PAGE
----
Children and teens who survive a firearm injury have a high rate of developing new mental health diagnoses within a year, even compared to children who were injured in a car accident, according to a new study.
A total of 35% of children injured by firearms received a new mental health diagnosis within a year of the incident, compared to 26% of those injured in collisions.
Most of these new diagnoses were related to substance abuse issues with drugs or alcohol, or stress-related conditions like post-traumatic stress disorder – twice as likely to be diagnosed among young survivors gunshot wounds than among their peers who had been in crashed vehicles.
The new data was presented at the National Firearm Injury Prevention Research Conference and recently published in the annals of surgeryby a team led by Peter Ehrlich, MD, M.Sc., director of pediatric trauma care at University of Michigan CS Mott Children’s Hospital and professor of pediatric surgery at Michigan Medicine.
Ehrlich and colleagues studied data from nearly 1,500 firearm-injured children, ages 3 to 17, and nearly 3,700 similar children injured in crashes, who sought emergency care between 2010 and 2016. The injured children all had insurance through Medicaid or the CHIP program, which together cover about 40% of all American children.
Boys made up over 80% of both populations of injured children, and the average age was 15 years. But 65% of children injured by firearms were black, while 52% of those injured in collisions were non-Hispanic white children.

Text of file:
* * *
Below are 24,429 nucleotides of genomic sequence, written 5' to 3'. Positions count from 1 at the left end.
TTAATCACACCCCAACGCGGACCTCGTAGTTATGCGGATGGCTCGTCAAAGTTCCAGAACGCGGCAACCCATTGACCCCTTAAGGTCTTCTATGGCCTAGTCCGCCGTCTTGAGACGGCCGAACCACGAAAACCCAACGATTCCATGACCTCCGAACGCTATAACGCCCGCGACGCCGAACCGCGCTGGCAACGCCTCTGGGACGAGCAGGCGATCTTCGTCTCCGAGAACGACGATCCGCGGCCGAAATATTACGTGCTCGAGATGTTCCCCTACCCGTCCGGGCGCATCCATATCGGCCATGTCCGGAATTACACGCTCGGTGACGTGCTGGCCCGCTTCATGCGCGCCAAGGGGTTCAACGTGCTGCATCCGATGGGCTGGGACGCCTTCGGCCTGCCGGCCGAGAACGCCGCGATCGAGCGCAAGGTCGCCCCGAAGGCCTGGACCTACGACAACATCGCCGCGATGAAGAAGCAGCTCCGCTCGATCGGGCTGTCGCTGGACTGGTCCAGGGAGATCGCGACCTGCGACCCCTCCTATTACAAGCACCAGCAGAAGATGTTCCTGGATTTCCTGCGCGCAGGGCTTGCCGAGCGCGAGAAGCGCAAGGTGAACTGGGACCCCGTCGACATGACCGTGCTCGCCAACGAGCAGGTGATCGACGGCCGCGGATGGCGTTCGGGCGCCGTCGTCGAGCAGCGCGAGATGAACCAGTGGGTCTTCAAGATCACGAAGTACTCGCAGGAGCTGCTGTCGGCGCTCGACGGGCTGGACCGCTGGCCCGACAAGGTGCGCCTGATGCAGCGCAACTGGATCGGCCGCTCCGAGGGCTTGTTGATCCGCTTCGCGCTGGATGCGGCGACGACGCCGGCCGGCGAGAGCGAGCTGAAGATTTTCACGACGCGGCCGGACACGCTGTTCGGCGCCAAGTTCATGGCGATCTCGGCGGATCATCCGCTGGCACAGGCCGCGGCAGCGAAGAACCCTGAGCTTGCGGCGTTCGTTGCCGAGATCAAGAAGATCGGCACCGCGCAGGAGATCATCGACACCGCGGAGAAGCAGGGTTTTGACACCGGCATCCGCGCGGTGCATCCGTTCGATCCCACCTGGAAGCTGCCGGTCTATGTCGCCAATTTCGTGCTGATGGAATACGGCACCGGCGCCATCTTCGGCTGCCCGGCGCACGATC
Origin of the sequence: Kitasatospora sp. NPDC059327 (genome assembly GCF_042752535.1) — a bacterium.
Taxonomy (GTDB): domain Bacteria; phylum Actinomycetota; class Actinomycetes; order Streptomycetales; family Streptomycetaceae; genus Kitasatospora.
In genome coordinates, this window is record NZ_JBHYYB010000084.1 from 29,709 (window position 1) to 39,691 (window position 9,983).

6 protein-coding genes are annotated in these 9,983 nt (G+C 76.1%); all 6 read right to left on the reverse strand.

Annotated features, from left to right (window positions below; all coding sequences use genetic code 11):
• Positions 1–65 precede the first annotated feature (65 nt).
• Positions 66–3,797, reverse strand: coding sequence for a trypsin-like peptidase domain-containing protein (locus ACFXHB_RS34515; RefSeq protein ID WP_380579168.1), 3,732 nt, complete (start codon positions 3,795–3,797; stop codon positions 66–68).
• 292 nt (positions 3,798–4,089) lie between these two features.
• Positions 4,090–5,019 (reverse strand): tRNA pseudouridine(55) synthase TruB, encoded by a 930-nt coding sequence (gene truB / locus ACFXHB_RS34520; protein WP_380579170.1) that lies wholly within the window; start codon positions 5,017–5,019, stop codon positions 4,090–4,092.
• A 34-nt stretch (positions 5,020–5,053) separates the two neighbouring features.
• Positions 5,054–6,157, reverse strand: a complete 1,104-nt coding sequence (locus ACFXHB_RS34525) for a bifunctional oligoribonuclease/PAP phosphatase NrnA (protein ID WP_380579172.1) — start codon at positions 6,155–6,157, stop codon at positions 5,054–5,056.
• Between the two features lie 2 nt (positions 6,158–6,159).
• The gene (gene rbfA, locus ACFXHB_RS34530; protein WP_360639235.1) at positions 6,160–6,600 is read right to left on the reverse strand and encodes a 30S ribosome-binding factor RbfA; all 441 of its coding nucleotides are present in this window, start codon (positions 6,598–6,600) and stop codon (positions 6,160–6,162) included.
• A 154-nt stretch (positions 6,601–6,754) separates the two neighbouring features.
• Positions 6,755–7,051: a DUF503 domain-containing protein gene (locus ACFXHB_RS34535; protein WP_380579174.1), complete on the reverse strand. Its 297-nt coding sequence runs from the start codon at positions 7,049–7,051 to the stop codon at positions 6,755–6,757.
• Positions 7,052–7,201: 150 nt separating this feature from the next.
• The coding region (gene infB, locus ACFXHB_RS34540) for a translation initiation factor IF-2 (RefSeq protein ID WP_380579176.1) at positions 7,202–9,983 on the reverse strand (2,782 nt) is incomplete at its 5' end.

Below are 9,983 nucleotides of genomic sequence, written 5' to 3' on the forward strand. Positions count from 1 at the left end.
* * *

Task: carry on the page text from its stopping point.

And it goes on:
The study, funded by the FACTS (Firearm Safety Among Children and Teens) consortium, helps shed light on the impact of firearm injuries on young people who survive them. In 2020, firearms overtook motor vehicle crashes as the leading cause of death for Americans aged 1 to 19.
But the lack of research funding for studies of gunshot wounds and their consequences has resulted in a lack of information for teams caring for the estimated 20,000 young people who survive gunshot wounds each year. fire.
We know that exposure to trauma, such as that suffered with a gunshot wound, is a well-established risk factor for mental health problems in children, but until recently we knew very little about it. on the mental health consequences of a firearm injury. We hope our study will shed light on the extent and types of disorders most likely to occur in young survivors of gunshot wounds, so that they can receive timely diagnosis and care.”
Peter Ehrlich, MD, M.Sc., director of pediatric trauma care at University of Michigan CS Mott Children’s Hospital and professor of pediatric surgery at Michigan Medicine
They also looked at whether a new mental health diagnosis was a child’s first or added to another previous mental health condition.
A total of 18.4% of children injured by a firearm who had not previously had a mental health diagnosis received a new diagnosis the following year, compared to 13.5% of those injured in a accident. And among children whose pre-injury records indicated at least one mental health diagnosis, 16.4% received an additional unrelated diagnosis after a firearm injury, compared to 12.5% of those injured in a accident.
Ehrlich notes that gunshot wound survivors had higher scores on a composite measure of injury severity, were more likely to be hospitalized, and more likely to need intensive care, compared to survivors of road accidents. This has implications for the costs of care and the complexity of follow-up care. Overall, people admitted to hospital were more likely to be diagnosed with a new mental health condition.
Michigan Medicine – University of Michigan
Frankly PF et al. (2022) Mental Health Care Following Firearms and Motor Vehicle Injuries. annals of surgery. doi.org/10.1097/SLA.0000000000005557.
#Children #gun #injuries #high #rate #developing #mental #health #diagnoses